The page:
Eight months earlier George's life came to a crashing end.
While he lived a thousand miles away Jim's family had turned a blind-eye to the knowledge their son was living with another man, and if it hadn't been for the compassion of Jim's cousin, George might not have known anything was wrong until Jim failed to come home. He would have missed the funeral completely, and he attended despite being told it was for family only, though he stayed hidden in the shadows, invisible, only going to the grave once everyone had left.
Sixteen years together, happy years, and yet it meant nothing to Jim's parents.
He spent several days compartmentalizing his grief as he searched around the area for the missing dog, finally catching sight of her in the distance with Jim's mother, who was showering her with love and affection as if she was a little piece of her lost son. George envied her but he couldn't insist on taking her away while his own heart was shattered into tiny pieces. Jim's mother looked in his direction once but her gaze passed right over him as if he was nothing, no one. Invisible.
Every day since the terrible news was a struggle. Jim had always been the morning person, jumping out of bed, smiling, and appeasing George's grumpiness with freshly brewed coffee and toast. George had once told him only fools greeted each new day with a smile, and George had never been a fool, except in love. Now each morning was a heavy weight of fresh grief, waking up to the silence of an empty house weighed down by memories of sixteen perfect years.
Today would be different. Today he planned to set his affairs in order, lay out his best suit in readiness, and take the fast route to being with Jim again.
Charley noticed the wedding band, and even though she was his best friend he shied away from explaining its symbolism. He was shocked by her words, of her treating those sixteen years of commitment to one person as if it was just a passing faze. Jim was... had been the love of his life. Jim was his life.
He thought back to how they first met at the end of the war. The 'Starboard Side' was packed in those days, with sailors fresh off the ships looking for lively company and entertainment before they hung up their uniforms permanently and headed home. Waiting outside to catch a breather from the heat of so many close-pressed bodies, George had noticed the good-looking guy in a starched white uniform entering the bar and coming back out minutes later. Like in the best romantic novels their eyes had met and moments later this Naval officer was standing by his side, chatting as if they had known each other for a hundred years rather than just one minute. An unexpected rain shower had everyone pushing back inside the bar, and Jim's eyes had latched onto his as the dashing sailor told one very forward girl that he was already taken.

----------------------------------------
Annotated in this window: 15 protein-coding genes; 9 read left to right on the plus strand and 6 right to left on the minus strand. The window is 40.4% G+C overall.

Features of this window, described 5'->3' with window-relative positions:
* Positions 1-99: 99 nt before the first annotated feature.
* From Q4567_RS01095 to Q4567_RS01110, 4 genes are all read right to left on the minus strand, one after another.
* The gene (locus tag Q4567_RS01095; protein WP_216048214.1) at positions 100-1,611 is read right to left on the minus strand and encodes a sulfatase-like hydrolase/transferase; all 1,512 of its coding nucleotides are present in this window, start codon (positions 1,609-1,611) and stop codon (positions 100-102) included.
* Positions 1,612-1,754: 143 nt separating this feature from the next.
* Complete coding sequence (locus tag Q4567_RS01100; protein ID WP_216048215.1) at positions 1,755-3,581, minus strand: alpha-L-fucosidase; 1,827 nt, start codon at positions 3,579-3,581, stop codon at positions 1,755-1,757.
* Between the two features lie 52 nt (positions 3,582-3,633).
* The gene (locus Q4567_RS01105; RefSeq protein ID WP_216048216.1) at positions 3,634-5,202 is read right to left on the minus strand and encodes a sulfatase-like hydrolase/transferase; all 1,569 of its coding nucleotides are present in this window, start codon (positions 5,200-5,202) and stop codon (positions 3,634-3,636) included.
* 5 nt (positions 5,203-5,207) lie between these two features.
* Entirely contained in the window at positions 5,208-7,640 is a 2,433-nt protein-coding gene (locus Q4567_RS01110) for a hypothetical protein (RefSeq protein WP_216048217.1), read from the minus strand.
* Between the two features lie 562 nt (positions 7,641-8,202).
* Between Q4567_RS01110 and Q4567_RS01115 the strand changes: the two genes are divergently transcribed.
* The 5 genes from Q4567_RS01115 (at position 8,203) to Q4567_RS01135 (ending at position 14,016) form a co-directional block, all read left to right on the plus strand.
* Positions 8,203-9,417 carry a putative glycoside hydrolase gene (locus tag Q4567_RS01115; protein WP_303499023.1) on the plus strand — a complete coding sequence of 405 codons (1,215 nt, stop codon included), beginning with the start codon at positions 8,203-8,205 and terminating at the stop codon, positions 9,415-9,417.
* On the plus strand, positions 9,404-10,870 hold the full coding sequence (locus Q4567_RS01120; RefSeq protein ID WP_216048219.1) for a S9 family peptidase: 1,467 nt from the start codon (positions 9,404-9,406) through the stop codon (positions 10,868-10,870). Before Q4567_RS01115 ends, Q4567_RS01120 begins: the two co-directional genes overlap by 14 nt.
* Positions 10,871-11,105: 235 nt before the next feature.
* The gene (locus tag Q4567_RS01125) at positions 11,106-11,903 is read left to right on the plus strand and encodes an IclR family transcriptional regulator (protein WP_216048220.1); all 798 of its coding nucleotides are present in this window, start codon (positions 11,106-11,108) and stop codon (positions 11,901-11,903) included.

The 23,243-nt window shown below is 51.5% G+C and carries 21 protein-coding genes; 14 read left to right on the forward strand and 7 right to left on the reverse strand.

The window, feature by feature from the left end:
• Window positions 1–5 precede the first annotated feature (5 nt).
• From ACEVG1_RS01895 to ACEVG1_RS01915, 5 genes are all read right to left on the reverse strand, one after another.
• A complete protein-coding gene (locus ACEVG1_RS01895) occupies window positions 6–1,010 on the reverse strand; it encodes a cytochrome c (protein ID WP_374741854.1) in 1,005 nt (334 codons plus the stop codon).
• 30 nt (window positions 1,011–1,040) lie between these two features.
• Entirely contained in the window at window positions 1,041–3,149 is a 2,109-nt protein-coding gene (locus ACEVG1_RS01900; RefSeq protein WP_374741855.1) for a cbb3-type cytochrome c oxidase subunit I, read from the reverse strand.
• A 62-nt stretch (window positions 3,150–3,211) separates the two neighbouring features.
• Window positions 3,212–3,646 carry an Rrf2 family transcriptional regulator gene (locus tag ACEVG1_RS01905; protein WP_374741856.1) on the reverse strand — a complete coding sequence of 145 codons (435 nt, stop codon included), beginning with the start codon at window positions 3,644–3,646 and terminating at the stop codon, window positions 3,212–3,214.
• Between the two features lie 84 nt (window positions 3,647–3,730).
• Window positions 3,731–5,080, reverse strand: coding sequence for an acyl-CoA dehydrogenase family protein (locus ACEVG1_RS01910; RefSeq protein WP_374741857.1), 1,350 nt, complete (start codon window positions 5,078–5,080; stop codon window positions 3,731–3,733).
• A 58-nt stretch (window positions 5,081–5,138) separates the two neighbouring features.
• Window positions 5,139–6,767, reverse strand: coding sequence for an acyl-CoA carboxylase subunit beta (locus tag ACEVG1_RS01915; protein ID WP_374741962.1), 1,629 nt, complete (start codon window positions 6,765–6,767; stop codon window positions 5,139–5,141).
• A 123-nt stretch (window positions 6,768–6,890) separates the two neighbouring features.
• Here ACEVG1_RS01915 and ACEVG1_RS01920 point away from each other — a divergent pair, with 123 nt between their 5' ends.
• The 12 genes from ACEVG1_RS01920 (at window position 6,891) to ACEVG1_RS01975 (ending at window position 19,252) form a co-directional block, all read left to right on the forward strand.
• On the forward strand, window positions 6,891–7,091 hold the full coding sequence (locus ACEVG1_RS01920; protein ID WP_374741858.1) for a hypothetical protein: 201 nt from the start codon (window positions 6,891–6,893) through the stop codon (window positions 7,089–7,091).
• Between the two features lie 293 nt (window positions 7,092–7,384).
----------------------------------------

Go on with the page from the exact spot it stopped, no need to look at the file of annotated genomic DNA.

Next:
George could still feel the heat of all the people crowded into the bar but mostly he recalled the press of Jim's body against his, the planes of hard muscle, the strong hands that reached out to steady him as people jostled around them. Jim followed him back to the house and never left. Sixteen years. Sixteen years of going to sleep and waking up with this gorgeous man in his bed, by his side.
That first time together was... amusing. Both of them trying too hard, too desperate and anxious, until George tripped over the pants pooled around his ankles and sent them both crashing onto the bed in paroxysms of laughter.
That's what George remembered most, the love and the laughter interspersed with quiet moments - and Jim's appalling taste in music. Though watching Jim emulating Elvis Presley's gyrating hips was worth suffering through his rock and roll fixation. He missed all those moments, of how those gyrating hips would gain greater purpose, rocking against each other, thrusting until the pleasure flowed over them, through them.
"I miss you. Every minute of every day," he murmured as he stared up at the ceiling, not wanting to look at the empty space in the bed beside him, and yet for the first time in months the overwhelming grief was slightly easier to bear.
He knew he had Kenny to thank for that, for reminding him that he wasn't invisible, that he did matter to someone. George rolled to his feet and stared down at the young man tucked up on the couch sleeping, only then noticing the old gun tucked inside the blankets, purposely taken to stop him from using it. George took it back and locked it away, knowing he wouldn't be using it this day after all. He burned the letters he had written for Charley and Alva before heading back to bed, but as he sat down the pain in his arm caught at him; the tightness in his chest as his heart stuttered.
The world seemed to darken until there was just a single circle of brightness, and a familiar figure stepped from the light, kneeling down beside him. He felt the pressure of Jim's kiss, aching for the long needed touch and taste, and as the last breath left his body George felt himself rising, his hand reaching out and finding Jim's, overflowing with love and happiness as Jim led him away from the barren, lonely room into the light, leaving his grief broken body behind. Together for eternity.